You would rewrite W with a better key (c,b), since c->a means that c is a better key than a. After that the normalisation is straightforward, and the result is that shown here.
This set of relations solves nothing, and does not change the fact that W is still not in BCNF.
This set of relations are actually valid when considered seperately, but the resulting query is suboptimal and could result in spurious values (if 'a' contained duplicate values).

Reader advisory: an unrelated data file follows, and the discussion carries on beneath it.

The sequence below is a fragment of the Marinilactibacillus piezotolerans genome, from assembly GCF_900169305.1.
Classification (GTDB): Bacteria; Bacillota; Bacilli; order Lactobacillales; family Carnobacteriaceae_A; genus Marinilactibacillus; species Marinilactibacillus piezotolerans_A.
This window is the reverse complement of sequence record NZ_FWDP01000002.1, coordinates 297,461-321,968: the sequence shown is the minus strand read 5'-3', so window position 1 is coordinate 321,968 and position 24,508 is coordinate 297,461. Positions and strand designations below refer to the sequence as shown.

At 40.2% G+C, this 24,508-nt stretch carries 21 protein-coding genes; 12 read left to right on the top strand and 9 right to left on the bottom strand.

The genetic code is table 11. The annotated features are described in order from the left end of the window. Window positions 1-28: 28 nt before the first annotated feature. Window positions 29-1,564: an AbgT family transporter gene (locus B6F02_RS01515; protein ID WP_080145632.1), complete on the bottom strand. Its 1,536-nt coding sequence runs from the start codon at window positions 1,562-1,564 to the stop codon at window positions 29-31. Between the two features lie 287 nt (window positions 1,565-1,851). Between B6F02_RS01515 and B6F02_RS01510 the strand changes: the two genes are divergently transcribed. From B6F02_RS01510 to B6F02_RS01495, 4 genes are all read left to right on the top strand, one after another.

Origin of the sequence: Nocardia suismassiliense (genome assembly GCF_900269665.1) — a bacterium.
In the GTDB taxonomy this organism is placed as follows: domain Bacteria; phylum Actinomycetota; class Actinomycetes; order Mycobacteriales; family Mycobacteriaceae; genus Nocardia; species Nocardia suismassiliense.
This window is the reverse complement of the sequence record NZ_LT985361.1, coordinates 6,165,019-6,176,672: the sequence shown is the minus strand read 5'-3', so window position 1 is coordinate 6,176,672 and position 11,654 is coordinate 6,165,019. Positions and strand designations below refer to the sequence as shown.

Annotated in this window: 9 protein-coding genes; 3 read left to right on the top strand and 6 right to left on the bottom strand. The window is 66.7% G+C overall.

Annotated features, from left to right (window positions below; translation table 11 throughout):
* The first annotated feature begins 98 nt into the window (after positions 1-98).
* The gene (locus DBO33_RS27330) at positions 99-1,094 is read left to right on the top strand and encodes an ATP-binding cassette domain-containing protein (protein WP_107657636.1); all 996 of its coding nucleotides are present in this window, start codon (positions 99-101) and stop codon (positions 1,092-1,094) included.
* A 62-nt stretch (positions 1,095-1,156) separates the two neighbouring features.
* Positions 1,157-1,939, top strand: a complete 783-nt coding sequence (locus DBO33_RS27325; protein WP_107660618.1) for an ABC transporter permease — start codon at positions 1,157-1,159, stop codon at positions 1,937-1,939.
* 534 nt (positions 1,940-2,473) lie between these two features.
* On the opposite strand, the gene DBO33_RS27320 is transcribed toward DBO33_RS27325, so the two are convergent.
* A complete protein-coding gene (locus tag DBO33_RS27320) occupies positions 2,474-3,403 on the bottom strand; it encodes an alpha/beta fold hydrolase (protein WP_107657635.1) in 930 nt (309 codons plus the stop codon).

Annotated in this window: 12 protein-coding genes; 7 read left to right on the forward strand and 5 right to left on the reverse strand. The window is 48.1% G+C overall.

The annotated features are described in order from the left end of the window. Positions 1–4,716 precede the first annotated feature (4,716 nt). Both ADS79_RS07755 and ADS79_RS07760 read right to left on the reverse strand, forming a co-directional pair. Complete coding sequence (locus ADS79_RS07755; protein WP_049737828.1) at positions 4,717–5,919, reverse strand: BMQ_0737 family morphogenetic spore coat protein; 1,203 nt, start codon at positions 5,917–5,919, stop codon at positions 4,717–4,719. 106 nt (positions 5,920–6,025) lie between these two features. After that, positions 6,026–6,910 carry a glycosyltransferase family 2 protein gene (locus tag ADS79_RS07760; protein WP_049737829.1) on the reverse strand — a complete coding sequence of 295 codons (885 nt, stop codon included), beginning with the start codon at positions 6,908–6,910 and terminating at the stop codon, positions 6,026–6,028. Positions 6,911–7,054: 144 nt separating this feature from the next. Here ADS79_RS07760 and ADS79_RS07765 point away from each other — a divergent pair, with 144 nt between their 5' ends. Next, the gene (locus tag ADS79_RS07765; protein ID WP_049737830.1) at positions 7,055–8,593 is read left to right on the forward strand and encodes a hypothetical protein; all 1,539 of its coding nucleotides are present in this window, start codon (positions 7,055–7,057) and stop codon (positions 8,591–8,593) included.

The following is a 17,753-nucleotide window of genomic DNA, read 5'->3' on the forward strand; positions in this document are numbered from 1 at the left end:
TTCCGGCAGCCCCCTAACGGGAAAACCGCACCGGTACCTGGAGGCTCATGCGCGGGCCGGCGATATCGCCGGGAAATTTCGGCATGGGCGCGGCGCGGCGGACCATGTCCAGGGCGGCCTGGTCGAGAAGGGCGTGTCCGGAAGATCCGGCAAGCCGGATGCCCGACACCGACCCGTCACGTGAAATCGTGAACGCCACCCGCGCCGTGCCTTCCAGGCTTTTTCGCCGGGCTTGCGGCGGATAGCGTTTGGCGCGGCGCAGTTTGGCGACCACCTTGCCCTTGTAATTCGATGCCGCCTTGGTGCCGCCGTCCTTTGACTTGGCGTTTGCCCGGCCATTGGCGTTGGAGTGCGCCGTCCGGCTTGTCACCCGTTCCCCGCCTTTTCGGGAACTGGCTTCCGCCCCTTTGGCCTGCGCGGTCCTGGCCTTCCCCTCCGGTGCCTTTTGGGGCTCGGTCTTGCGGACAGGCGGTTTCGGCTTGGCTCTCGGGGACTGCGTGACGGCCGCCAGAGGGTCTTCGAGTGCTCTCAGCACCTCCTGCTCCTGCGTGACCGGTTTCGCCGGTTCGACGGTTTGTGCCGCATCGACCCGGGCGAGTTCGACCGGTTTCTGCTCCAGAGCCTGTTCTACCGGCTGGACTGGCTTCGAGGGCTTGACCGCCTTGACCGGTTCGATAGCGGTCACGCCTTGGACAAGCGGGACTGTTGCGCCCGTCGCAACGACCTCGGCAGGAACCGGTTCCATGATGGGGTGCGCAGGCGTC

You cannot delete a directly from the composite key of W, as this would be an illegal operation. You must have 'a' in the key, either directly or indirectly. Note that as c gives a, you could substitute the attribute c every time you use a in a key.
You would rewrite W with a better key (c,b), since c->a means that c is a better key than a. After that the normalisation is straightforward.
If the relation W was normalised to BCNF, select the best resulting relationsof that process.
W(a,b,c,d,e) c -> a